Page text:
I trust that you have test ridden the bike. Having completed a test run, and the results are favorable to your liking, I would definitely get the bike...if the shop will stand by the bike's adjustments in all categories. If all that happened was they dusted it off and pumped air in the tires, then I would stay clear. I think $200 is a good price. As John E. stated; "UO-8" is about what you get, but that is good. These vintage lightweights can really move out when set up with decent alloy wheels and cranks (also alloy) with 52T mainring. An equivalent ride in a new bike would be upwards of $500, IMHO. You can get some good high pressure tires on the hooked bead rims (make sure they are hooked bead rims) and off you go. On top of that, you have a somewhat collectable ride that is only going to get more valuable as you continue riding on bike with personality. Personally, $200 would be a lot for me to consider, but I fix up 25 buck bikes with about $100 (retail price) of parts and that is not counting the careful labor of several hours of mechaincal work. So, $200 ain't bad, for a restored ride. Bottom line is give it a ride. These VLW's are like horses. Each has its own disnct personality. That is what I like about them. Good luck. Post up what comes about. Interesting to know how it goes.

   RE:RE:Raieigh Gran Sport posted by P.C. Kohler on 8/9/2004 at 4:27:50 PM
The original Gran Sport as here, Sprite, Blue Streak, Royale et. al. were all part of the weird Raleigh period c. 1962-66 where they turned out absolutely gorgeous "lightweight" machines with delicious period components that were, sadly and shortsightedly, made of plain 'ol 2030 steel instead of Reynolds 531. Madness! No one has been able to explain why this was done as Raleigh's previous lightweights (Lentons, Clubmans etc.) were all Reynolds and, of course, post-1966 they went big time into true lightweights with the Carlton takeover.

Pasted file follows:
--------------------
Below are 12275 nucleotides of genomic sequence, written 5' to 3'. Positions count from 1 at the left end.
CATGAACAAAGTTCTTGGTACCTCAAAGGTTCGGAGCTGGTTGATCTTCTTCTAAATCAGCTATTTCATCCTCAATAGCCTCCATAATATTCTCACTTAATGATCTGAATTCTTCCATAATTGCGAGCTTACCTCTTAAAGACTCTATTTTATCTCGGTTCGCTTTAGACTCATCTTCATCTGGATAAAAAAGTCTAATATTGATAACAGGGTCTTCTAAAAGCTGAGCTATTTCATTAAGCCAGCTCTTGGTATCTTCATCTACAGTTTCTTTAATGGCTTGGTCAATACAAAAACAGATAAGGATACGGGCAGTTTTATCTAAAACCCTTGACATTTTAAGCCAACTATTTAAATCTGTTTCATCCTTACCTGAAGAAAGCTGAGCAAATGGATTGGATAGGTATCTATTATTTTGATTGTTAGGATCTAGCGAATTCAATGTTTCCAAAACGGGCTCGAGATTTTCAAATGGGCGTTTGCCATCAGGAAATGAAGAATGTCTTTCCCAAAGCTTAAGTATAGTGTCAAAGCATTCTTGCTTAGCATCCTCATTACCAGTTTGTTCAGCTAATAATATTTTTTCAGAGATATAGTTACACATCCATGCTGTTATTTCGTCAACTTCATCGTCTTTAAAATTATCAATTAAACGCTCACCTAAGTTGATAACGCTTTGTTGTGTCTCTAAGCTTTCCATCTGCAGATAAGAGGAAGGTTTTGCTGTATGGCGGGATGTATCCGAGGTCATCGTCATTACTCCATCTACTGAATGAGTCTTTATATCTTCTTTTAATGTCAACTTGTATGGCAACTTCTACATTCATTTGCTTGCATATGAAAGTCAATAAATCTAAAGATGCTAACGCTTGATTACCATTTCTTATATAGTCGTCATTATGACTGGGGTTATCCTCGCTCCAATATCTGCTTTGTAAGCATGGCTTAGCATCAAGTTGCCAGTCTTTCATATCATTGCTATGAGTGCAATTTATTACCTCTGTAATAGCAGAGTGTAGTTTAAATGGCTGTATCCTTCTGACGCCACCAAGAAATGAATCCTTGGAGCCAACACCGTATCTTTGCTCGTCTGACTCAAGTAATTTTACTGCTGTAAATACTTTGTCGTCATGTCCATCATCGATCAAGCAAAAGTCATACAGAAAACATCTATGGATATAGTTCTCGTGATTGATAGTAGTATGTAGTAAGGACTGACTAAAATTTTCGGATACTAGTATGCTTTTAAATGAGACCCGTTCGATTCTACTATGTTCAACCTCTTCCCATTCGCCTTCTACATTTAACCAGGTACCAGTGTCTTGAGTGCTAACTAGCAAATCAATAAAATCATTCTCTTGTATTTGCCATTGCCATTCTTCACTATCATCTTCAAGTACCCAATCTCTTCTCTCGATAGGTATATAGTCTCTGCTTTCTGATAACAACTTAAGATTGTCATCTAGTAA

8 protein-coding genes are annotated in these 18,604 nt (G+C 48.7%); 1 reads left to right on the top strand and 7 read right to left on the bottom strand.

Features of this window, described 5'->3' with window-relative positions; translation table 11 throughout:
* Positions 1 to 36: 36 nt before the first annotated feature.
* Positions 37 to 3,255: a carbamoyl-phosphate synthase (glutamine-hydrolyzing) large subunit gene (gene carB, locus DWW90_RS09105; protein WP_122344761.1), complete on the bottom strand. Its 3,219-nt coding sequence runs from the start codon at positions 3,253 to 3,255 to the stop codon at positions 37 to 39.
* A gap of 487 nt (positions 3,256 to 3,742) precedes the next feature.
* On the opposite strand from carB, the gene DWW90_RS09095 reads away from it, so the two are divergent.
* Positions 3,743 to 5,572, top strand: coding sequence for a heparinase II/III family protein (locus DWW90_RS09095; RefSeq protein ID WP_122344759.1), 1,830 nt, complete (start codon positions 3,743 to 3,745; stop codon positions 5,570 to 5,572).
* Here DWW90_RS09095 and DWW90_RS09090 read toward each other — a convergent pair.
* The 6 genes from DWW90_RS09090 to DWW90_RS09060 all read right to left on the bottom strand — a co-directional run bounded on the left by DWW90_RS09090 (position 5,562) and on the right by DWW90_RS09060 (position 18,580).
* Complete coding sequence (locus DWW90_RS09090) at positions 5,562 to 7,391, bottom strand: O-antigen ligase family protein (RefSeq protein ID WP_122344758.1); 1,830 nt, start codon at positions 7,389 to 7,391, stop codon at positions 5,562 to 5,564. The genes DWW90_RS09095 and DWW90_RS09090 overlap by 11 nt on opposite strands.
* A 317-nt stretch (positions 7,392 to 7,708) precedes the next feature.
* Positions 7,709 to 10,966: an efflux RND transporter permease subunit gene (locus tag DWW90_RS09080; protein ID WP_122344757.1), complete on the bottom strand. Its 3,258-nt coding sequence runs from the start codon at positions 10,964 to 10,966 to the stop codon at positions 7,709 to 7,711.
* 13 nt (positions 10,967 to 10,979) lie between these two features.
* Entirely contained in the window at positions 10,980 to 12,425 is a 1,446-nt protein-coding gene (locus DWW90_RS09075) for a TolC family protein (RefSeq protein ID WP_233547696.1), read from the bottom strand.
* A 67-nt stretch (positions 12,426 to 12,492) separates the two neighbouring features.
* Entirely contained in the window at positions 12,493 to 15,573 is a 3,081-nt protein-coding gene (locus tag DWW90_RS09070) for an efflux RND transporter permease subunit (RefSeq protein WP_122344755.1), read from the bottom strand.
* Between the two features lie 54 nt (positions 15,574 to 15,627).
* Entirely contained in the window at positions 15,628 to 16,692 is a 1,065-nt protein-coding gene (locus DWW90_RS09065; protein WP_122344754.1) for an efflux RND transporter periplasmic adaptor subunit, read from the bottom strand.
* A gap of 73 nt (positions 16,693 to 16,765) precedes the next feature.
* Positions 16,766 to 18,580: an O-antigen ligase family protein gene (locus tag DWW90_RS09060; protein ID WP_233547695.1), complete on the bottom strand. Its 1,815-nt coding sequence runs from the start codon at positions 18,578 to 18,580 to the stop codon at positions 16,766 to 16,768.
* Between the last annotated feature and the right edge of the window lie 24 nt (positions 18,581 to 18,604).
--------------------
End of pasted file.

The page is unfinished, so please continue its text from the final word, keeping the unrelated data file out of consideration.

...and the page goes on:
$200 is a fair price, the Brooks swallows go for at least half that on eBay. And the other components are top-notch.

Rims: I don't have my catalogue at hand showing this model but it should have Weinmann alloy or Dunlop chromed steel. If the latter, they are without the bead. No worries if you buy 90 psi tyres (most of the low-end 27" tyres you find are 90 psi like the Chin Sengs) and NEVER inflate to over 100 psi. Make sure the tire and tube are perfectly set on the rim and just periodically inspect. I had a blow-out on my RRA running on Conloy Asp rims with IRC Triathalon tyres because I stupidly 1) overinflated the tire and 2) didn't keep an eye on it. Happily this occured at slow speed with no damage or injury. Just be careful! But beadless rims are an essential British lightweight bike "thing" and to be cherished... and respected!

P.C. Kohler

   RE:RE:RE:Raieigh Gran Sport posted by JONathan on 8/12/2004 at 6:21:20 PM
Thanks, P.C.. I recently went through my spare wheels and spent a day cleaning up and lubing various 26 and 27 inch low pressure wheels. At first, the process seemed like a waste of good grease, but I figured it was a good way to hone my skills. After reading your post above, it was worth the effort. The steel rims with any rust inside were deemed unfit for bike use, so they were cut and straightened out for tomato/bean poles. Nothing goes to waste! If it was my ride or if it was a fix-up job for someone else, I would save the OEM wheels as restoration fare and use alloy hooked-bead. There is so much greater selection and the quality of ride can be immensely improved. Not to be sounding like a tire snob, but I cannot go back to riding on those heavy, unrepsonsive nylon rubber gumwalls. That's about all I can find to run on the straight bead clinchers.
OTOH, for pure restoration, the showrrom needs to have those OEM rims!
Just a couple more,
JONathaBTW, I recently came onto a set of butyl rubber Dunlops that I am guarding like a bulldog a hambone!